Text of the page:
242

Prashant Nasa

Section 5:Nephrology
Section Editor: JayantRShelgaonkar
44. Perioperative Dysnatremia


251

Ximena Watson, Chu-Chu A, Maurizio Cecconi


45. Hypophosphatemia in Intensive Care Unit

254

Jayant RShelgaonkar

46. Anticoagulation: The Various Options in Renal Replacement Therapy
Khu~avBB0an

258



47. Furosemide Stress Test

262

Arghya Majumdar

48. Continuous Renal Replacement Therapy in India: Is It Cost-effective?
Yash Javeri, Deven Juneja

267

xvii


Critical Care Update 2017

Section 6: Neurology

-

SectionEditors: Arvind K Baronia, Shivakumar Slyer
275

49. Declaration of Brain Death in India: Current Status
Dinesh KSingh, Gaurav Jain

280

50. Blood Pressure Management in Stroke
Susruta Bandyopadhyay

287

51. Use of Newer Antiepileptics in Status Epilepticus
Arvind KBaronia

289

52. Mechanical Devices and Pharmacological Thrombolysis in Stroke
Nikhil NBalankhe

294

53. Cerebral Tissue Oxygen Saturation Monitoring in Cardiac Surgical Patients
Matthew JChan, Rinaldo Bellomo

306

54. Induced Hypothermia: Current Status-Benefits andHarms
Subhal BDixit, Khalid I Khatib

314

55. Management of the Brain-dead Organ Donor
Mohan AMathew

Section 7: Hematology/Imaging/Metabolic
Section Editor: Shrikanth Srinivasan
323

56. Lung Ultrasound in Intensive Care Unit:Current Application
Shrikanth Srinivasan, Sweta Patel, Jagadeesh KN, Vipal Chawla

337

57. Metrics of Glucose Control in the Intensive Care Unit
Sunil Karanth

344

58. Reversal of Bleeding on Anticoagulants: New Options
Supradip Ghosh

351

59. Coagulopathy in Trauma
Chandrashish Chakravarty

355

60. Current Blood Transfusion Threshold in Intensive Care Units
NeetaBose

,

.'

8:

Section , Quality
,

.

Section Editor: Pradeep Rangappa
61. Post-intensive Care Unit Syndrome

369

Vignesh C, Raymond D, Ramakrishnan N

62. End-of-Iife Care of Intensive Care Units in Asia: Ethical Aspect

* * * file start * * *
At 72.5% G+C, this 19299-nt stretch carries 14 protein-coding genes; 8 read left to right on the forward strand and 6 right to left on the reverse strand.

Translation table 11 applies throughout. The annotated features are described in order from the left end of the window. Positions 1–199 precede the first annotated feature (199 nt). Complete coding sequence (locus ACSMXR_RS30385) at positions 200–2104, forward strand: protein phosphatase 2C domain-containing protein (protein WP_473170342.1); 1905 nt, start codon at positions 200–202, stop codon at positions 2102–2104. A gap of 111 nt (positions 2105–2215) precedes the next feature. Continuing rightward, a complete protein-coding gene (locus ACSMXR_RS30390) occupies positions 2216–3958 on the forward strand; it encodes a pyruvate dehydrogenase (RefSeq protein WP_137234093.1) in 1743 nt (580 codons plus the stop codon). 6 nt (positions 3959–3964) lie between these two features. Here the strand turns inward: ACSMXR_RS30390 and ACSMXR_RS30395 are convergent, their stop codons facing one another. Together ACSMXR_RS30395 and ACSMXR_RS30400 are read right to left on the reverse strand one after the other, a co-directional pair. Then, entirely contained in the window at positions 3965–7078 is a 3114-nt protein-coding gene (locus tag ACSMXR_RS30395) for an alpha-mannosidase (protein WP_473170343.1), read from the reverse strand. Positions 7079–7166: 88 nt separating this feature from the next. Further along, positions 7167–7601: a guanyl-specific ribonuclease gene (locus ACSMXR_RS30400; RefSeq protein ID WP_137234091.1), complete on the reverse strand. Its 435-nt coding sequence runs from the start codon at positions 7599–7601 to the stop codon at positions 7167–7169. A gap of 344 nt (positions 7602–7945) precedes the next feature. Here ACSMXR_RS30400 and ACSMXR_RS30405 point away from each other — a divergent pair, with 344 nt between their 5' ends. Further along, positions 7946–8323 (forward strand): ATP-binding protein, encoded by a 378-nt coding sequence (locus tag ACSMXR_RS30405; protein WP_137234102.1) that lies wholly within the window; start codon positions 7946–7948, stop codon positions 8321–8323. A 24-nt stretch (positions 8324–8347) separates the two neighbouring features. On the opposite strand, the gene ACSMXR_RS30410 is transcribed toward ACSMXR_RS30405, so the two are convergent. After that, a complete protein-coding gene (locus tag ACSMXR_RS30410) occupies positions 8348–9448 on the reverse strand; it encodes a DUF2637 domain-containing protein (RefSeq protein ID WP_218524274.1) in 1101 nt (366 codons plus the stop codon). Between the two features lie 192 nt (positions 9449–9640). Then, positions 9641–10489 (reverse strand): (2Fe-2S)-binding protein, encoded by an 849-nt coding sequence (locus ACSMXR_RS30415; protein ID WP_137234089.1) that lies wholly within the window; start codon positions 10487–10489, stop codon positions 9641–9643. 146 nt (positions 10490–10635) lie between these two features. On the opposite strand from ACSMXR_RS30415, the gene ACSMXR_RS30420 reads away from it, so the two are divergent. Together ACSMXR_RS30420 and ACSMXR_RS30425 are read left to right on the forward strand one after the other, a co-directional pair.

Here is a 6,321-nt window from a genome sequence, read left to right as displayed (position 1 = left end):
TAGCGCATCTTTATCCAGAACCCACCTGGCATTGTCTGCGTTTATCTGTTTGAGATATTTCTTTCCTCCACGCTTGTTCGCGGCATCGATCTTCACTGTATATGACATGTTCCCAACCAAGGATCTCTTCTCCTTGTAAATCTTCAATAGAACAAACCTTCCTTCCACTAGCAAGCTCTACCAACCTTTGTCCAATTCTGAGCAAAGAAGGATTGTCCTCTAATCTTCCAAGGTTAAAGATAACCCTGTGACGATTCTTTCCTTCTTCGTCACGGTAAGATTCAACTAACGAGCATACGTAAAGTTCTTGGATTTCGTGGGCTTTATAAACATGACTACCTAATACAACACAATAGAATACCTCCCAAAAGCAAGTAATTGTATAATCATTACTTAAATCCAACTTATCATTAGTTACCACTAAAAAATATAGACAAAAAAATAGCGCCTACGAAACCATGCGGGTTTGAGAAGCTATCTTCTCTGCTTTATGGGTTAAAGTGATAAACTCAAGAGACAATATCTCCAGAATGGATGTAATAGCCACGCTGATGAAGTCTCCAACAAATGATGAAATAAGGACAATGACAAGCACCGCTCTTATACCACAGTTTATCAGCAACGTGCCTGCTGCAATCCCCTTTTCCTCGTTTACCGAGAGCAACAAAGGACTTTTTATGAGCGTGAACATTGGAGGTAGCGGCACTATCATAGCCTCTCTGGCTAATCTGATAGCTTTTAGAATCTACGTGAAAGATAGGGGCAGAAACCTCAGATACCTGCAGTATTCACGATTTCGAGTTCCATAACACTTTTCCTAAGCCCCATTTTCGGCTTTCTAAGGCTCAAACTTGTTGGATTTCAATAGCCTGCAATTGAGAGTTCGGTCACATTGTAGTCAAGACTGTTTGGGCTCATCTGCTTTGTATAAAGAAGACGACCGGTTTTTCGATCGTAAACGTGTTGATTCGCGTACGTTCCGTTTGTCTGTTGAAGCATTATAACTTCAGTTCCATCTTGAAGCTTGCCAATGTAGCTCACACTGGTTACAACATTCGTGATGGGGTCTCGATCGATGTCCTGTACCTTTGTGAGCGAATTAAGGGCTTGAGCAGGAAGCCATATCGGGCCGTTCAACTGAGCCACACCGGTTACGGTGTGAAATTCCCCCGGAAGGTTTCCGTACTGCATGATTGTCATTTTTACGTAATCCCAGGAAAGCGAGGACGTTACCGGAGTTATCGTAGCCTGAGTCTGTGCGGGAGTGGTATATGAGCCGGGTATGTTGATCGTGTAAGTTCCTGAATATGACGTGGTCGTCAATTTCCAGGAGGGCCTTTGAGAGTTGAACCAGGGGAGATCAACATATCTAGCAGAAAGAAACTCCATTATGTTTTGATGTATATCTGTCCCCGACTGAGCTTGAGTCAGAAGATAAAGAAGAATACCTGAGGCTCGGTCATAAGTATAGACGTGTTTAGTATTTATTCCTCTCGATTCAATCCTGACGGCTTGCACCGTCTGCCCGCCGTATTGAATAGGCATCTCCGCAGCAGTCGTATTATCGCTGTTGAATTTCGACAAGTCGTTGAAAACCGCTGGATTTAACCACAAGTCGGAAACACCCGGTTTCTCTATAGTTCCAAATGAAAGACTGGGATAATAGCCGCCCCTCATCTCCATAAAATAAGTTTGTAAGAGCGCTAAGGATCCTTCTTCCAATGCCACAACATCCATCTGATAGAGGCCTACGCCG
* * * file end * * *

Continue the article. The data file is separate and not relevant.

• Younsuck Koh

375



63. Principles ofTeam Science in Intensive Care Unit

380

TShyam Sunder, Nisha Tipparaju

Kviii

64. "Big Data" in Critical Care: Current Status
Subhash Todi

384


Contents

Section 9: Pediatrics
Section Editor: Banani Poddar
65. What Really Makes the Difference to Outcomes in Pediatric Sepsis?

389

Odiraa CNwankwor, Niranjan Kissoon

66. Fluid Balance: Where areWe Going with Fluids and Electrolytes in
the Pediatric Intensive Care Unit?

399

Andrew CArgent

67. Antibiotic Resistance: A Global Threat

407

Banani Poddar

68. Management of Pediatric Acute Respiratory Distress Syndrome

416

Prabhas PGiri

69. Electroencephalography Monitoringin the Intensive Care Unit:Fancy Tool or
Important Device?

423

Sunit CSinghi, Javed Ismail

70. Pediatric Neuromonitoring: Electroencephalography

426

SaumenMeur

Section 10:Economics of Intensive Care Unit Care
Section Editors: Ramakrishnan N,Dilip RKarnad
71. Methods of Costing in Intensive Care

433

AtulPKulkarni, Natesh RPrabu

72. Attributable Cost of Hospital-acquired Infection

437

Prakash Shastri

73. Cost Minimization in Intensive Care Unit

439

Pradeep Rangappa

74. Methods of Cost-effectiveness Analysis

446

Banambar Ray, Sharmili Sinha, Saroj KPattnaik

75. Intensive Care Unit Costs andResource-limited Settings

452

JVPeter

76. Severity of Illness Scores andTheir Role in Assessing Intensive Care Unit Costs

457

Dilip RKarnad, Sanjith Saseedharan

77. Stroke Units: Are They Cost Effective?

461

Kapil Zitpe, Rohit VKodagali

78. Regaining Qualityof Life in Intensive Care UnitSurvivors isPossible, but at What Cost?

465

Peter ESpronk

79. Ethical Issues in Resource Allocation for Critical Care in Resource-limited Countries

470

Shivakumar Slyer

xix


e

ec Ion
Hemodynamic Monitoring

and Resuscitation

SECTION EDITOR: VIJAYA PPATIL


--

"

CHAPTER


Fluid Therapy in

Resource-limited Settings

Sameer AJog, Maurizio Cecconi, SW9pnil RPatharekar

Intravenous fluid administration is the most common
therapy used in the intensive careunit (ICU). Judicious use
ofintravenous fluids is essential in an ICU. The challenge is